I am doing it again…giving titles that sound like an Aesop’s fable….just like my earlier “The Starfish and the Spider” post. But again, this has nothing to do with the more famous fables…. This is about applying map technology to reduce a public-health menace. After all this is a blog about ICTs, knowledge and agriculture…

 

Sibiry Traore

Sibiry Traore

Ok….let’s see what our conversation with Pierre Sibiry, research scientist at ICRISAT in Mali during our First Africa Geospatial week reveals…

 

“You don’t have to describe to a child what an elephant is when he can see one.” Pierre borrows this Dagaare proverb from Ghana to explain the sheer visual power of maps.

On the other hand, he is also quick to admit not understanding, just yet, why West African farmers are captivated by digitized, very high resolution maps of their land.

“We don’t know why they like this imagery,” says Traore, “but they seem to love it. They all ask for it. Why not provide very high-resolution imagery everywhere for rural communities? You could map villages, fields, trees, cart paths, landscapes. You could have every mayor, village chief, farmers’ representative discuss local maps with local people and see what happens.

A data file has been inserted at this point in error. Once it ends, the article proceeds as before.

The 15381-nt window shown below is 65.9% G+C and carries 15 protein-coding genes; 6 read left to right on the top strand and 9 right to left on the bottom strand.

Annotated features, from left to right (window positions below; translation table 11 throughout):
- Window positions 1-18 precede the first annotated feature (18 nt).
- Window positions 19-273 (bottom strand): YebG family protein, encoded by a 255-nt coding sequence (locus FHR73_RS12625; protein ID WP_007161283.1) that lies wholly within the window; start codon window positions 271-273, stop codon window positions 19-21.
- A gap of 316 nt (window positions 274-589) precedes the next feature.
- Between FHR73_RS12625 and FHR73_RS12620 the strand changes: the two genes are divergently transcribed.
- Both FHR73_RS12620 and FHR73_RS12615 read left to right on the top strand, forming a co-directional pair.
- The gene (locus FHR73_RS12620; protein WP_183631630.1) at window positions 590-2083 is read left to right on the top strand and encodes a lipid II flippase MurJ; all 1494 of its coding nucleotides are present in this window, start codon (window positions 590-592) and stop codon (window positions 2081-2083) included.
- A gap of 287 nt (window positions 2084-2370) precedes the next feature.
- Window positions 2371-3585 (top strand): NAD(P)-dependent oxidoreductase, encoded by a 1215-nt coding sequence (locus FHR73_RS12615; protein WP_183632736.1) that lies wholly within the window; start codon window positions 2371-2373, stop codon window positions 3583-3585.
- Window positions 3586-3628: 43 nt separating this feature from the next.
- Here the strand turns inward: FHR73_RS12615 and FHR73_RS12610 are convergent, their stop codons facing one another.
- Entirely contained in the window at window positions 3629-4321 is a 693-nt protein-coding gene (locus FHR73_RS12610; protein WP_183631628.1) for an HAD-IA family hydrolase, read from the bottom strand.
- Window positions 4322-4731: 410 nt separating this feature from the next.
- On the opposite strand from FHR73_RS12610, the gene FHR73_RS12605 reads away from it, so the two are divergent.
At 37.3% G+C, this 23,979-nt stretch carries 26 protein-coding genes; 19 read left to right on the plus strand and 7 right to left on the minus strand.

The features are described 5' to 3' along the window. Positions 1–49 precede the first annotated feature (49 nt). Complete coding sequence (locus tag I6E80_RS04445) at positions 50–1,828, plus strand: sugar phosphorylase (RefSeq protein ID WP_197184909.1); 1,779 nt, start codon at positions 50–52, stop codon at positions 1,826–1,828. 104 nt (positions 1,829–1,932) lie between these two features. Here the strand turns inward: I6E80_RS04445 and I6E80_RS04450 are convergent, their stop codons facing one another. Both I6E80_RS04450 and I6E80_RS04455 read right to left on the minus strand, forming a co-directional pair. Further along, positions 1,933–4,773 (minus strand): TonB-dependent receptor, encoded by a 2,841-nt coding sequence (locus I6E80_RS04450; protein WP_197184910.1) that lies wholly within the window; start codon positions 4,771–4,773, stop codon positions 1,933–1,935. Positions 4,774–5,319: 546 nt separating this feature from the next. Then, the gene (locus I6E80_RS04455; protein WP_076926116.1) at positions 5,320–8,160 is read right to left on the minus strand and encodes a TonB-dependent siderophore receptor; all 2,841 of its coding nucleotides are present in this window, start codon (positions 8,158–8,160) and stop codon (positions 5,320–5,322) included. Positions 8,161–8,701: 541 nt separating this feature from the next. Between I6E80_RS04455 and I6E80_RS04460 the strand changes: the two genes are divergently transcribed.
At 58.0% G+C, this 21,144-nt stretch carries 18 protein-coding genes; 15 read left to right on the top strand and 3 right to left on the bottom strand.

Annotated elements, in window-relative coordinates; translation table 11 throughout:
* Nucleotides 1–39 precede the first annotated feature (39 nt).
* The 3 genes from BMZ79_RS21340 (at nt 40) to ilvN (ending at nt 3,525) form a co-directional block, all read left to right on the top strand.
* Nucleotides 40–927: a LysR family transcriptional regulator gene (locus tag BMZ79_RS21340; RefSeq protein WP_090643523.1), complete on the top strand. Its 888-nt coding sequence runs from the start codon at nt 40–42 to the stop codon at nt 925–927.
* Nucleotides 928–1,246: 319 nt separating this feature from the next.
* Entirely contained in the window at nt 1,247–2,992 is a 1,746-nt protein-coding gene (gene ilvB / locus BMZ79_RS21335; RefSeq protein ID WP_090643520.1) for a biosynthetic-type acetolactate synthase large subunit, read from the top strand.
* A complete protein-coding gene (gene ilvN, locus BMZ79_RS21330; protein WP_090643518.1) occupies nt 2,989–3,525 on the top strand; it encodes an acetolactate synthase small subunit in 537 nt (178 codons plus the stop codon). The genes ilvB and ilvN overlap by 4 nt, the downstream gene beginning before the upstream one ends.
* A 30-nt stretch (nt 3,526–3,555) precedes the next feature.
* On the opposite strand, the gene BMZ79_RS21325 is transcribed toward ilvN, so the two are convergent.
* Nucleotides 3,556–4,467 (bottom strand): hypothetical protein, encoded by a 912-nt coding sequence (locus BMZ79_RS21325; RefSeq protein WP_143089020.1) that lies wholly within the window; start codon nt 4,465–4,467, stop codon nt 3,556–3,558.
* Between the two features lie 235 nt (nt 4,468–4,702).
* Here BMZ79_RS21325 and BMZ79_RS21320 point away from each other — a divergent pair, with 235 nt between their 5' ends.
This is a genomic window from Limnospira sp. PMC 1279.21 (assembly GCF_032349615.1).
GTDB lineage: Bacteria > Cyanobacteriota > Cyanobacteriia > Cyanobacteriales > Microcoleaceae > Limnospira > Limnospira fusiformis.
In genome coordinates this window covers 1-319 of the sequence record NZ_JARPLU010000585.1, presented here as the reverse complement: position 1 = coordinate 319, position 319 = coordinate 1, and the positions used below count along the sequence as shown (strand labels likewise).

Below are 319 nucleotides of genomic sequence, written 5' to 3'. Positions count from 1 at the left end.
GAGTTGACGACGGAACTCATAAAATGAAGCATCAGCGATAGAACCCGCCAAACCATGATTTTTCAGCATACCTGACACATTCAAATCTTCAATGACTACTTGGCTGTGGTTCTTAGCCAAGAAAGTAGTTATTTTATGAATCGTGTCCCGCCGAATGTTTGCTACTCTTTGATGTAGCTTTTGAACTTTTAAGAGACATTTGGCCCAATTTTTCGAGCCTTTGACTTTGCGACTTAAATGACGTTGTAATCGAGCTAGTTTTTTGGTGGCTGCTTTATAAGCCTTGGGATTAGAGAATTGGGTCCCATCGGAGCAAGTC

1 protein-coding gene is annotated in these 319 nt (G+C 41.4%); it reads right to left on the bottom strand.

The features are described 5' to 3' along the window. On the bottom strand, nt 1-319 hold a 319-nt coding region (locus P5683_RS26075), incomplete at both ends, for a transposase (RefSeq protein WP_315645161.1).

“Ever wondered why you stare at your own backyard on Google Earth? Well, the farmer might just be like you – or vice versa. There is no reason to deprive the majority of Africans of that imagery.”

One unpredicted effect of maps on Traore himself has been a growing interest in aflatoxins—toxic substances produced by the Aspergillus fungi that infest peanuts and other crops. Aflatoxins are among the most potent carcinogens known, and particularly affect the liver.

“I recently read that one in ten males in the Gambia die from liver cancer. Isn’t that shocking? West Africans eat a lot of peanuts—a majorl source of protein and energy. In addition, you find aflatoxin in weaning formulas and milk when cows are fed infected peanuts—it causes stunting and other child health problems.”